Hostel Camino de Santiago

Restaurants on The Way have special pilgrim menus that serve copious amounts of food -- and often a bottle of wine! -- for the modest price of €10 - €12. A budget of €35 - €50 a day will allow you to eat well, have a bed to rest, and still account for unexpected expenses. However, it is possible to budget for less and likewise, for more.

Go to the Camino with an open mind. Regardless of how far you journey or how many days you take, The Way will be an adventure. You will encounter unexpected bumps in the road -- literally and figuratively -- but your take-away experience relies on keeping a positive attitude. Accepting these unexpected changes is one of the Camino's most important take home lessons.

Camino de Santiago seashell

Most importantly, give yourself time. Though guides will tell you that completing section X is possible in Y number of days, adding a couple extra days to your itinerary will allot you the time to enjoy a particular stretch of the journey, or to recover from potential injuries, or to simply slow down if need be. Don’t only “go by the book”. You will learn so much along the way that researching every little thing ahead of time may only hinder your experience. Make a plan and then expect it to fall apart!

Packing

So it’s decided -- you’re going to be a pilgrim! But what’s next? Preparation, of course. Overall, pack basic but practical.

Surely, you cannot leave without a good pair of shoes. Find a sturdy, waterproof, but light pair of hiking shoes at least a few weeks before you go on your journey. Be sure to break them in, molding them to your feet so you don’t wind up with blisters on your first day.

Hikers walk the Camino de Santiago

A backpack is your next essential item. If you are walking up to 25 kilometres a day, you won’t want to be lugging around anything heavier than 10 kilograms. Pack light in a durable hiking backpack that comes with a rain cover. Learn how to properly adjust the bag to sit comfortably on your back so as not to hurt yourself. You can find this information online or better yet, consult with a hiking/equipment expert before you set off.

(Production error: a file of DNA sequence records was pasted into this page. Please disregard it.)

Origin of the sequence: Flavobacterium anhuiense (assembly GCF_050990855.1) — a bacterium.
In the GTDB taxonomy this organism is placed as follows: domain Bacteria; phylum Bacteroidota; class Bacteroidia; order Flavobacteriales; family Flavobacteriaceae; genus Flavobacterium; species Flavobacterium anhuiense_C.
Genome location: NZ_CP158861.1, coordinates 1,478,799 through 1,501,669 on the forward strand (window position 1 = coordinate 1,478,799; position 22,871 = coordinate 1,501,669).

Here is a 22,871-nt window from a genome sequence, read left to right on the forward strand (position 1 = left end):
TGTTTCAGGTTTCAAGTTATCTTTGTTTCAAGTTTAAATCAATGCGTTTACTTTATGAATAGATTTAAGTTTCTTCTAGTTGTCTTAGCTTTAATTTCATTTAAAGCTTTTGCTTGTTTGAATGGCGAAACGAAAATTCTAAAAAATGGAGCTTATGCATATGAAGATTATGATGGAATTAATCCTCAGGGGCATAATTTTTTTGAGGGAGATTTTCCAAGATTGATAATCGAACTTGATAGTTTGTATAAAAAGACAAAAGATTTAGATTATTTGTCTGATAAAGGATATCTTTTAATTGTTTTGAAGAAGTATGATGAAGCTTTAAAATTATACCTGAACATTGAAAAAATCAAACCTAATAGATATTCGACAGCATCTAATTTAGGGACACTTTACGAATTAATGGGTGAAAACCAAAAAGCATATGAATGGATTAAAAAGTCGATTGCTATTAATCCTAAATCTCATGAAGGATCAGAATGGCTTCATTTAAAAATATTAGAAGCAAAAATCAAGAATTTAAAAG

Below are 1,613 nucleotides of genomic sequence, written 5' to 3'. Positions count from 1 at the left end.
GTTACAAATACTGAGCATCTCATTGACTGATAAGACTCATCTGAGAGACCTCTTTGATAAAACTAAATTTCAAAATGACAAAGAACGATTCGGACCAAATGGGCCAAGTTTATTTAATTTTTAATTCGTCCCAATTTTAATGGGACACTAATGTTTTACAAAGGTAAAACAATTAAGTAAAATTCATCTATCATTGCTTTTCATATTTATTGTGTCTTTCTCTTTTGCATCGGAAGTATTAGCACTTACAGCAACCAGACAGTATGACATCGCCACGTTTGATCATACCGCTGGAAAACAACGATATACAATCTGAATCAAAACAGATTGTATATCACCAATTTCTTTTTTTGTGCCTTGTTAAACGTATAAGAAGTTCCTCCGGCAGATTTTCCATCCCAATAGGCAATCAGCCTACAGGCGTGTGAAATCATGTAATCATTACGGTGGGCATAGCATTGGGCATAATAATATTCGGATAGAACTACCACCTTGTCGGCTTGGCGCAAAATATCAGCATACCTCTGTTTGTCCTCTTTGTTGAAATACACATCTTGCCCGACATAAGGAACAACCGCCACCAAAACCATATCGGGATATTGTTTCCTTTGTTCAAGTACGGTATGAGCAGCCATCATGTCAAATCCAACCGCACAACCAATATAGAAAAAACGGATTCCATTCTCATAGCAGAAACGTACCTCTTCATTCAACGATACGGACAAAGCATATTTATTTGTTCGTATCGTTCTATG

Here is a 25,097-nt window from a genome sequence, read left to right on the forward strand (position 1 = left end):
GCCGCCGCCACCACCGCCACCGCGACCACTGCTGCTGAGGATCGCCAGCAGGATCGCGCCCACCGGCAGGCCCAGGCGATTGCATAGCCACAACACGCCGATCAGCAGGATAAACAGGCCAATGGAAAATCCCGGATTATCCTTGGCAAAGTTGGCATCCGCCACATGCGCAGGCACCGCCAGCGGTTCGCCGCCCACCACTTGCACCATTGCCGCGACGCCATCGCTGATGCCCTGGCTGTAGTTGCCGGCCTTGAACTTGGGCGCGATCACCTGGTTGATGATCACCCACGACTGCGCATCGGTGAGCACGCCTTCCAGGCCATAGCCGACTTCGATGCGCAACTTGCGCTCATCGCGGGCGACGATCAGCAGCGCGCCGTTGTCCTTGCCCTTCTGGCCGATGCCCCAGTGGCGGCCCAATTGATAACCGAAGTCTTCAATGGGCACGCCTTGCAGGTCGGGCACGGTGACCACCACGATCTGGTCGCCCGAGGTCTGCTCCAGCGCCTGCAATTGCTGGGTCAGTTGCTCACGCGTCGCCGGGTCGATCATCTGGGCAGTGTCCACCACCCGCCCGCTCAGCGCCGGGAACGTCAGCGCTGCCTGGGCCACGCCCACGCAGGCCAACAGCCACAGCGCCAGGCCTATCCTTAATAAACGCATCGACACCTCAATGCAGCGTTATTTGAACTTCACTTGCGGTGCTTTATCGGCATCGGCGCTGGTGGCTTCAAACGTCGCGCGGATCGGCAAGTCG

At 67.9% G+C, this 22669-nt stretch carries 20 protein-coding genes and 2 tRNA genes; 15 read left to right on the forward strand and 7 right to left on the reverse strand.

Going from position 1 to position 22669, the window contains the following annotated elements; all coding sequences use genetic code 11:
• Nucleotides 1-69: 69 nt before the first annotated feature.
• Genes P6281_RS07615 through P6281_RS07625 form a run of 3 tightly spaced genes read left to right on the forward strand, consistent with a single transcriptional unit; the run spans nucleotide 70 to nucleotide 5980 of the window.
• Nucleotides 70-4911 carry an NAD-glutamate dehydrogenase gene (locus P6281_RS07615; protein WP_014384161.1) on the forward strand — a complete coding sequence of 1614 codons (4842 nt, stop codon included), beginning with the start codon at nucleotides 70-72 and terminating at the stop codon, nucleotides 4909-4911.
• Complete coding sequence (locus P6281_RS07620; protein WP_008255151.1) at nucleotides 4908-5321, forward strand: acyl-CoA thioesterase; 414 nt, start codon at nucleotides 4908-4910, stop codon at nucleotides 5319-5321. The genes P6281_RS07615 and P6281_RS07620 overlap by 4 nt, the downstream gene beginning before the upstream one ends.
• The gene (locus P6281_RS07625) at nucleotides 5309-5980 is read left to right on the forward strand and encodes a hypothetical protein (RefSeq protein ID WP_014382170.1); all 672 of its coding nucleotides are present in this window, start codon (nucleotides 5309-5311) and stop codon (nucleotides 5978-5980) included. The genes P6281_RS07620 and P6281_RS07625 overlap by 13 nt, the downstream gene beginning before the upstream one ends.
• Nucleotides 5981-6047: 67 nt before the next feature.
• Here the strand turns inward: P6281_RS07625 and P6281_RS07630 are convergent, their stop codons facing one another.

A few other Camino essentials to pack include:

  • A journal
  • Microfibre or fast-dry clothing (avoid denim, fleece, cotton)

  • Anti-blister socks

  • Sunscreen

  • A hat (one that can fold up small)

  • Eye mask

  • Ear plugs

  • Microfibre towel (they dry quickly and are light to pack)

  • Light and compact sleeping bag (or sheet, depending on the season)

  • A second pair of shoes (walking sandals with orthopaedic support are a good option)

  • Large bandana

Sports and outdoor shops carry most of these items. Keep in mind that this is a small list of suggested items; do not use this as your definitive or complete packing list. For further ideas, seek other suggested packing lists online (see bottom of page for links).

The Experience 

On the Camino Francés, you will hardly ever be alone. The people that pass will greet you with “¡Buen Camino!” and sometimes carry on, while other times joining you in conversation. Most make the trek by foot, others choose to cycle (about 15% of travellers). A few go on horseback and even some by wheelchair. Some pilgrims have donkeys, particularly those travelling vast distances.

If lucky, you may meet an Angel of the Camino; this is the name given to people who help others on their journey, be it offering a place to stay or lifting a fellow pilgrim’s spirits.

Yellow Arrow Marker

The route is clearly marked, so you should have little fear of getting lost; follow the iconic yellow arrows (often paired with the scallop seashell symbol). If in doubt, ask a fellow pilgrim or a local.

Gastronomy in Galicia -- the last province that the Camino passes through -- is well known across Spain and the rest of Europe, particularly for its pulpo a la gallega. Otherwise known as pulpo a feira, the simple octopus dish is a signature of Spanish cuisine - simple, yet incredibly tasty. Restaurants and bars along the route take pride in serving authentic, fresh foods to the many travelers (and locals!) passing through.